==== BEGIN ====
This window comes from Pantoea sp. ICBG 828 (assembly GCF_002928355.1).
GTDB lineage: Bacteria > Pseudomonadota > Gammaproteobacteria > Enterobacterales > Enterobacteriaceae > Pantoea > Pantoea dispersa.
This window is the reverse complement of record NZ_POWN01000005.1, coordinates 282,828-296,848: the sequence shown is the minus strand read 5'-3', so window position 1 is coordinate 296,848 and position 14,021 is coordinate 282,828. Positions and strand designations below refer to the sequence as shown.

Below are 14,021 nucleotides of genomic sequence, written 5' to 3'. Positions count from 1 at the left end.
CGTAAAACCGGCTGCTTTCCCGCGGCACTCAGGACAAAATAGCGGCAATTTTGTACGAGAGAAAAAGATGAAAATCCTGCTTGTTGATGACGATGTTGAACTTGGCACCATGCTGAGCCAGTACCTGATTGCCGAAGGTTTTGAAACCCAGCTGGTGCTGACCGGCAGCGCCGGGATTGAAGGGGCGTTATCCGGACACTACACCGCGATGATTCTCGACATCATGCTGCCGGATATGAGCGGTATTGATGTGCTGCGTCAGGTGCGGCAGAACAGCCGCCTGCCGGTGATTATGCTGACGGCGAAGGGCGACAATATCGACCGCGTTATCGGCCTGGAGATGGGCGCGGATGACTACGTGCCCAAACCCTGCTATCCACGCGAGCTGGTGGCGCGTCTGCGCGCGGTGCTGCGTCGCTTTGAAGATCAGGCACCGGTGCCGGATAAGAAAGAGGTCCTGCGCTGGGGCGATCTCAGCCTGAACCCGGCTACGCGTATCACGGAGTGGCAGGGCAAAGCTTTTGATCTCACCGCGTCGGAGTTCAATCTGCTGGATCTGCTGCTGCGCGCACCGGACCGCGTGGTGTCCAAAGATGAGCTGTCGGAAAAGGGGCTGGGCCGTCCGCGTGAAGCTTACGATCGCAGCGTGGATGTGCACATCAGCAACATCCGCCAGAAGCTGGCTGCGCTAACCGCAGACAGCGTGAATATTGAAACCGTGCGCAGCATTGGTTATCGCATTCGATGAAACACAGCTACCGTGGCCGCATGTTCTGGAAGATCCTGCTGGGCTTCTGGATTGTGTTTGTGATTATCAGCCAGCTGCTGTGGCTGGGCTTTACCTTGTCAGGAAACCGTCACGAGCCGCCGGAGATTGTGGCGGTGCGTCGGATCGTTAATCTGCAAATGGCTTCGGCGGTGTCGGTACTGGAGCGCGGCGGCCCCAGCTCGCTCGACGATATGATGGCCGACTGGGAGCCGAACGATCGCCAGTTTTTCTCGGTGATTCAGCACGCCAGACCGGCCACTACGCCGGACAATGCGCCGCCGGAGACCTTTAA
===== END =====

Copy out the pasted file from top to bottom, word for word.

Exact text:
This window comes from Pantoea sp. ICBG 828 (assembly GCF_002928355.1).
GTDB lineage: Bacteria > Pseudomonadota > Gammaproteobacteria > Enterobacterales > Enterobacteriaceae > Pantoea > Pantoea dispersa.
This window is the reverse complement of record NZ_POWN01000005.1, coordinates 282,828-296,848: the sequence shown is the minus strand read 5'-3', so window position 1 is coordinate 296,848 and position 14,021 is coordinate 282,828. Positions and strand designations below refer to the sequence as shown.

Below are 14,021 nucleotides of genomic sequence, written 5' to 3'. Positions count from 1 at the left end.
CGTAAAACCGGCTGCTTTCCCGCGGCACTCAGGACAAAATAGCGGCAATTTTGTACGAGAGAAAAAGATGAAAATCCTGCTTGTTGATGACGATGTTGAACTTGGCACCATGCTGAGCCAGTACCTGATTGCCGAAGGTTTTGAAACCCAGCTGGTGCTGACCGGCAGCGCCGGGATTGAAGGGGCGTTATCCGGACACTACACCGCGATGATTCTCGACATCATGCTGCCGGATATGAGCGGTATTGATGTGCTGCGTCAGGTGCGGCAGAACAGCCGCCTGCCGGTGATTATGCTGACGGCGAAGGGCGACAATATCGACCGCGTTATCGGCCTGGAGATGGGCGCGGATGACTACGTGCCCAAACCCTGCTATCCACGCGAGCTGGTGGCGCGTCTGCGCGCGGTGCTGCGTCGCTTTGAAGATCAGGCACCGGTGCCGGATAAGAAAGAGGTCCTGCGCTGGGGCGATCTCAGCCTGAACCCGGCTACGCGTATCACGGAGTGGCAGGGCAAAGCTTTTGATCTCACCGCGTCGGAGTTCAATCTGCTGGATCTGCTGCTGCGCGCACCGGACCGCGTGGTGTCCAAAGATGAGCTGTCGGAAAAGGGGCTGGGCCGTCCGCGTGAAGCTTACGATCGCAGCGTGGATGTGCACATCAGCAACATCCGCCAGAAGCTGGCTGCGCTAACCGCAGACAGCGTGAATATTGAAACCGTGCGCAGCATTGGTTATCGCATTCGATGAAACACAGCTACCGTGGCCGCATGTTCTGGAAGATCCTGCTGGGCTTCTGGATTGTGTTTGTGATTATCAGCCAGCTGCTGTGGCTGGGCTTTACCTTGTCAGGAAACCGTCACGAGCCGCCGGAGATTGTGGCGGTGCGTCGGATCGTTAATCTGCAAATGGCTTCGGCGGTGTCGGTACTGGAGCGCGGCGGCCCCAGCTCGCTCGACGATATGATGGCCGACTGGGAGCCGAACGATCGCCAGTTTTTCTCGGTGATTCAGCACGCCAGACCGGCCACTACGCCGGACAATGCGCCGCCGGAGACCTTTAA